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DJ Krush: Butterfly Effect [Digipak] *

Track List

>Nostalgia - (featuring Takashi Niigaki)
>Strange Light - (featuring Free the Robots)
>Everything and Nothing - (featuring Divine Styler)
>Song of the Haze
>Sbay One - (featuring Crosby)
>Missing Link
>My Light - (featuring Yasmine Hamdan)
>Living in the Future - (featuring Boss the MC)
>Future Correction

Album Notes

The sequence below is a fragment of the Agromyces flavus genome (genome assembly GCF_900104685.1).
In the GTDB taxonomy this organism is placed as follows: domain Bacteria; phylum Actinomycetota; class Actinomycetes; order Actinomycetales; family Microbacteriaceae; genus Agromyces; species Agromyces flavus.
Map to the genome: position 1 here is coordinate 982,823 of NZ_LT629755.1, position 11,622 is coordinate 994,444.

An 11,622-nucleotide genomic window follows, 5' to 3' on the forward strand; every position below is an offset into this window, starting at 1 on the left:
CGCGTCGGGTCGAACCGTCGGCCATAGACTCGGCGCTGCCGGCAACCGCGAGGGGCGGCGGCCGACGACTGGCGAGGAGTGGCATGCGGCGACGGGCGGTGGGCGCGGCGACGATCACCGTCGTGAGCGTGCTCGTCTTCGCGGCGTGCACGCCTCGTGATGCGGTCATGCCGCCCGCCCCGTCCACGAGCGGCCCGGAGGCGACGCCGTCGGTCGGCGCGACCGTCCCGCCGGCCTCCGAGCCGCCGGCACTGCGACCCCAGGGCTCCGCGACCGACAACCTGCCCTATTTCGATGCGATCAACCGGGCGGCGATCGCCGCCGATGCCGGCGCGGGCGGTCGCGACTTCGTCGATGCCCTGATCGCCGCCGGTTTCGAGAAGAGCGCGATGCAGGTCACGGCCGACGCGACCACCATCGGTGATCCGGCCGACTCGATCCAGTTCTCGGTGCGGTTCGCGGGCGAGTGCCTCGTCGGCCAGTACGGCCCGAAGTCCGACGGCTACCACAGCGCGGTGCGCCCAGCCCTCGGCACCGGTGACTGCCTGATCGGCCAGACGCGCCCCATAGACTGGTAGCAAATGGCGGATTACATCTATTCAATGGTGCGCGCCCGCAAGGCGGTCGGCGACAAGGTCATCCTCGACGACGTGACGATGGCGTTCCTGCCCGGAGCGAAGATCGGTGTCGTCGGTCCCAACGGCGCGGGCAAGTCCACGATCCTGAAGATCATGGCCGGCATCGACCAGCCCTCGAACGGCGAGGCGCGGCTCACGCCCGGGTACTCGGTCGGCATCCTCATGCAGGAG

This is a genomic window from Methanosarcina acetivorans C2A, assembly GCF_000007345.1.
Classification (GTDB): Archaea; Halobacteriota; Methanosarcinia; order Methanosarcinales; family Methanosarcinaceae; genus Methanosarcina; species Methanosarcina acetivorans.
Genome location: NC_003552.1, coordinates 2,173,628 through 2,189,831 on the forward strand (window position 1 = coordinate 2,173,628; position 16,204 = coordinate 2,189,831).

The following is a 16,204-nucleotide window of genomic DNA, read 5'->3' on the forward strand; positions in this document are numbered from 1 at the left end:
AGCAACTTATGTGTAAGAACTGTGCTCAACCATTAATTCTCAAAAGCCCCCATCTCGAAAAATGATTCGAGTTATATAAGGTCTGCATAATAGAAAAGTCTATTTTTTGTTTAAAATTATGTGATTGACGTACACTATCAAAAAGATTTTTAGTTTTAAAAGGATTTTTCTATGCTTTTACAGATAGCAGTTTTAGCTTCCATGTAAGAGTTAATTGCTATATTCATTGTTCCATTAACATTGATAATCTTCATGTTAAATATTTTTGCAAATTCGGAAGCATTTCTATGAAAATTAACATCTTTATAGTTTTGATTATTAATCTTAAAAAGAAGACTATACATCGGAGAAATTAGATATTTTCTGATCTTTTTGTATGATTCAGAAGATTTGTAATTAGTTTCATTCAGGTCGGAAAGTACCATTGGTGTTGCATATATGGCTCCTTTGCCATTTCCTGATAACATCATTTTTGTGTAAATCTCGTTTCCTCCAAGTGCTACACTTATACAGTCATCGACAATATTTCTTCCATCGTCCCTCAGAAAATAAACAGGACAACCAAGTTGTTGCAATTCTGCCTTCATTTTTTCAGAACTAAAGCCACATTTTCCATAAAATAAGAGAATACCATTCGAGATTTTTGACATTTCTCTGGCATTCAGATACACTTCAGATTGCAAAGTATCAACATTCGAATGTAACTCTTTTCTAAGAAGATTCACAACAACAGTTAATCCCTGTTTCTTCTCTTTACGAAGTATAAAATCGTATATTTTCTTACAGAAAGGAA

Butterfly Effect is Japanese hip-hop pioneer DJ Krush's first full-length in over a decade, and it finds the 53-year-old DJ/producer aging gracefully. Here, his music sounds lusher and more cinematic than ever, with pianos and horns reverberating through the spacious productions. Everything sounds clean and considered; the breakbeats are sparse and precise rather than cluttered and dusty. One gets the feeling that this music is primed for large concert halls and high-definition auditoriums rather than seedy hip-hop clubs with blown-out speakers. Some of the beats seem to nod slightly to contemporary production styles such as trap, but it almost seems coincidental if there's anything trendy about what he's doing; he's far more concerned with gazing inward and pondering the future than trying to sound hip. Most of the album consists of moody downtempo instrumentals, but a few MCs up the tension a bit. The most well-known guest is left-field rap veteran Divine Styler, who adds high-speed scientific-themed raps to "Everything and Nothing." Crosby Bolani's reggae-leaning "Sbay One" discusses gun violence and apartheid, and pleads for strength and unity in order to build a nation as one. "Living in the Future" reunites Krush with longtime collaborator Boss the MC, who restlessly spits out lyrics in Japanese. Much sparser is "My Light" (which nearly shares its title with Krush's 1997 full-length), a sultry trip-hop number featuring simple lyrics about self-ownership by Lebanese singer Yasmine Hamdan. As skillful as Krush is when manning the boards behind vocalists, some of the album's best moments are his solo productions, such as the bumping piano-drift "Future Correction," the dubby "Song of the Haze," and the shimmering, resounding "Coruscation." Krush's scope is as wide as it's ever been, and Butterfly Effect's best moments are a nice reminder of why he's such a master at what he does. ~ Paul Simpson


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